Permaculture Designers Manual
CHAPTER 3 – METHODS OF DESIGN IN PERMACULTURE
Data Overlay in Permaculture
Design by map overlays
In design courses at modern colleges, students are taught to labor assiduously over maps, overlays on those maps, and overlays on the overlays.
This approach should also be considered. However, as a methodology, it is at once more expensive, possibly more time-consuming, and potentially the most confusing of all approaches.
Like the system of options, it leads to certain inevitable ground placements, and perhaps to uneasy compromises not necessarily inherent in the preceding methods.
The danger here is that the map overlays omit minutiae, and can never reveal evolutionary processes.
Where a mapping and hard data approach is weakest, however, is that some factors are not able to be mapped (ethical, financial , and cultural constraints), and that it is very difficult to include those site-relevant details revealed by observation , or indicated at once by our analytic method of component inputs and outputs.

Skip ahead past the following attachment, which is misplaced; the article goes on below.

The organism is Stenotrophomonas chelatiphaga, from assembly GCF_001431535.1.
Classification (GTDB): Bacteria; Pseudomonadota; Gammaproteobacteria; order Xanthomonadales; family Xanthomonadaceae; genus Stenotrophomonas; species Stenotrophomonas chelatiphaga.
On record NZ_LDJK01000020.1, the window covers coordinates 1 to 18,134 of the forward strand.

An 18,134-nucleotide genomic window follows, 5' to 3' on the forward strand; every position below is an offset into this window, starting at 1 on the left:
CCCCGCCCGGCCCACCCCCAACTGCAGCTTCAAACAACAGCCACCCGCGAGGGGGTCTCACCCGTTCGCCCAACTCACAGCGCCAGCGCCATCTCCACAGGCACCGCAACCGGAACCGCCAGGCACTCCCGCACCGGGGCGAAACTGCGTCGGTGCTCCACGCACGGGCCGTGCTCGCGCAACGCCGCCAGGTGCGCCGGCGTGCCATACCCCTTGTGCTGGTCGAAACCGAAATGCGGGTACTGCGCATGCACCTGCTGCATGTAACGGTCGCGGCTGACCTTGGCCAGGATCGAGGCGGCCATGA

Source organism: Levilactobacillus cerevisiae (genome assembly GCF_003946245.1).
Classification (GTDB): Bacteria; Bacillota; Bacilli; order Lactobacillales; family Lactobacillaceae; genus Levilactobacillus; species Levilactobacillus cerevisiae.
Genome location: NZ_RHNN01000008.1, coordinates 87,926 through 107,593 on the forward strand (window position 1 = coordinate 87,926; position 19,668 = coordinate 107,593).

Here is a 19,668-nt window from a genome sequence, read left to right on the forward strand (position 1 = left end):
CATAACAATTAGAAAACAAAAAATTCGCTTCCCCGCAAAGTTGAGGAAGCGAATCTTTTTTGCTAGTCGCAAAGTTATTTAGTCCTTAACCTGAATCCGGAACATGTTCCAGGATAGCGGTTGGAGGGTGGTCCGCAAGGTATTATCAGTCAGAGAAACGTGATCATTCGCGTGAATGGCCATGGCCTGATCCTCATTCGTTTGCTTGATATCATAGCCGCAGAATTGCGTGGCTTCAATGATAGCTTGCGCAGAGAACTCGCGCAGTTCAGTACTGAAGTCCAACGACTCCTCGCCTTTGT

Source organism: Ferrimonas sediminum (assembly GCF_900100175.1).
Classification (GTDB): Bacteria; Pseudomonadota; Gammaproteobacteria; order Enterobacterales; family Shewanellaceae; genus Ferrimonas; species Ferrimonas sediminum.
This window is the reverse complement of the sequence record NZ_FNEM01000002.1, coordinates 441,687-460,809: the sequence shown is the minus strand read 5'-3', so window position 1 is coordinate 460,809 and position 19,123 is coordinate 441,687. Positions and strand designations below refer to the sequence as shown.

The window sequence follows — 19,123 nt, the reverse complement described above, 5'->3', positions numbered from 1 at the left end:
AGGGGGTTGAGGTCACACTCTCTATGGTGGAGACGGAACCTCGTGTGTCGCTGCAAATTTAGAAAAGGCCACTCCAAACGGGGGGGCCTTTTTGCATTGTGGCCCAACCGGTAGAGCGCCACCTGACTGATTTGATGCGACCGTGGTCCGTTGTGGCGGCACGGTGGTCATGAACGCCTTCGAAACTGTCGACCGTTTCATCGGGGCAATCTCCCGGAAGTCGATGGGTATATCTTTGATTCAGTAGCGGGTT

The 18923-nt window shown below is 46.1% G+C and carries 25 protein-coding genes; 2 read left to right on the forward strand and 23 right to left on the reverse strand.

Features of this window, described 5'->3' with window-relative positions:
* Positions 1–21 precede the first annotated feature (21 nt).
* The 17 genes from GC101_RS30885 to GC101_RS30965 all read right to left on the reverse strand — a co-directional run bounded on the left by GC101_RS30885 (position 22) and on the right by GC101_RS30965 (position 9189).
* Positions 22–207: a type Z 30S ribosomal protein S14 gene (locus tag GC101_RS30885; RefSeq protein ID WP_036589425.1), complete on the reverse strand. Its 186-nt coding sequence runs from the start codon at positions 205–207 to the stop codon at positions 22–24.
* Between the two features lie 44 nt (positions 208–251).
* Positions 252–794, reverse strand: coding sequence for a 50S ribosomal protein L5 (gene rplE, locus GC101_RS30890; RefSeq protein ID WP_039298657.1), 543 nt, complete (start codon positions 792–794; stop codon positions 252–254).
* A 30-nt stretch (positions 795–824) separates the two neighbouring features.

Despite this, a good site map makes any landscape design (and this is only part of the total design) much easier, and far more visual.
A good map indicates a lot of sensible options and hypotheses (dam sites, soil/crop suitability) which can later be checked with actual site conditions, available clay for dams, existing useful vegetation, threatened habitat and so on.
The danger of the purely analytic and overlay approaches is that the very remoteness of such systems makes flexibility difficult, occasioning unforeseen work and expense, which are not incurred by the more empirical and flexible “observation” and “option” systems.
The latter both allow a flexible response to fresh conditions.